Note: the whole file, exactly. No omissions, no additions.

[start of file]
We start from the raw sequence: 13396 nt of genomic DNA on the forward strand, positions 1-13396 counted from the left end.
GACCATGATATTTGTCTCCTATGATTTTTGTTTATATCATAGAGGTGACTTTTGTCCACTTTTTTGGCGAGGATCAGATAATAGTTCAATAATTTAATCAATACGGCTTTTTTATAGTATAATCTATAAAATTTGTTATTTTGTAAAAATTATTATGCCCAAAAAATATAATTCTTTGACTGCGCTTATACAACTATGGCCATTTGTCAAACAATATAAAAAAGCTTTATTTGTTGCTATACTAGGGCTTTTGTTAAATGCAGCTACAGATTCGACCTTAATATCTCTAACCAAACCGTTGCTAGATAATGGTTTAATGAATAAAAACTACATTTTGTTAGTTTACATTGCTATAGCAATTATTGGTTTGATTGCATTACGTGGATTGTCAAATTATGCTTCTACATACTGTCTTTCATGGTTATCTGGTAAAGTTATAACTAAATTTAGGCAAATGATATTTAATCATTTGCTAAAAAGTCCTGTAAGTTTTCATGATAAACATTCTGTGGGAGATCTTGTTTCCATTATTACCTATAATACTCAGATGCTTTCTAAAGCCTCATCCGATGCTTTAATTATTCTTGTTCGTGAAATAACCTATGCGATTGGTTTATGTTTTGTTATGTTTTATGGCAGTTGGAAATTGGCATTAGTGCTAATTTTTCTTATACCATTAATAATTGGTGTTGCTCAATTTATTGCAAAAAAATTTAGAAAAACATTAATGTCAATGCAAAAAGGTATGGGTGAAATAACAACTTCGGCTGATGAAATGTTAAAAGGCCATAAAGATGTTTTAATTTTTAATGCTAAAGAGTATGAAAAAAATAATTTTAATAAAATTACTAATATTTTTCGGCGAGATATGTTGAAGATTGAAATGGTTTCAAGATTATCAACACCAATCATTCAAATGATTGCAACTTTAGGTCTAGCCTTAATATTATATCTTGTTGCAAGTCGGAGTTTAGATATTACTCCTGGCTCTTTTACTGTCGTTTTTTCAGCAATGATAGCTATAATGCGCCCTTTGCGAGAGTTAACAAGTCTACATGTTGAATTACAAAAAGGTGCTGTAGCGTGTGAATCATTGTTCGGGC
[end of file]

We start from the raw sequence: 13396 nt of genomic DNA on the forward strand, positions 1-13396 counted from the left end.
GACCATGATATTTGTCTCCTATGATTTTTGTTTATATCATAGAGGTGACTTTTGTCCACTTTTTTGGCGAGGATCAGATAATAGTTCAATAATTTAATCAATACGGCTTTTTTATAGTATAATCTATAAAATTTGTTATTTTGTAAAAATTATTATGCCCAAAAAATATAATTCTTTGACTGCGCTTATACAACTATGGCCATTTGTCAAACAATATAAAAAAGCTTTATTTGTTGCTATACTAGGGCTTTTGTTAAATGCAGCTACAGATTCGACCTTAATATCTCTAACCAAACCGTTGCTAGATAATGGTTTAATGAATAAAAACTACATTTTGTTAGTTTACATTGCTATAGCAATTATTGGTTTGATTGCATTACGTGGATTGTCAAATTATGCTTCTACATACTGTCTTTCATGGTTATCTGGTAAAGTTATAACTAAATTTAGGCAAATGATATTTAATCATTTGCTAAAAAGTCCTGTAAGTTTTCATGATAAACATTCTGTGGGAGATCTTGTTTCCATTATTACCTATAATACTCAGATGCTTTCTAAAGCCTCATCCGATGCTTTAATTATTCTTGTTCGTGAAATAACCTATGCGATTGGTTTATGTTTTGTTATGTTTTATGGCAGTTGGAAATTGGCATTAGTGCTAATTTTTCTTATACCATTAATAATTGGTGTTGCTCAATTTATTGCAAAAAAATTTAGAAAAACATTAATGTCAATGCAAAAAGGTATGGGTGAAATAACAACTTCGGCTGATGAAATGTTAAAAGGCCATAAAGATGTTTTAATTTTTAATGCTAAAGAGTATGAAAAAAATAATTTTAATAAAATTACTAATATTTTTCGGCGAGATATGTTGAAGATTGAAATGGTTTCAAGATTATCAACACCAATCATTCAAATGATTGCAACTTTAGGTCTAGCCTTAATATTATATCTTGTTGCAAGTCGGAGTTTAGATATTACTCCTGGCTCTTTTACTGTCGTTTTTTCAGCAATGATAGCTATAATGCGCCCTTTGCGAGAGTTAACAAGTCTACATGTTGAATTACAAAAAGGTGCTGTAGCGTGTGAATCATTGTTCGGGC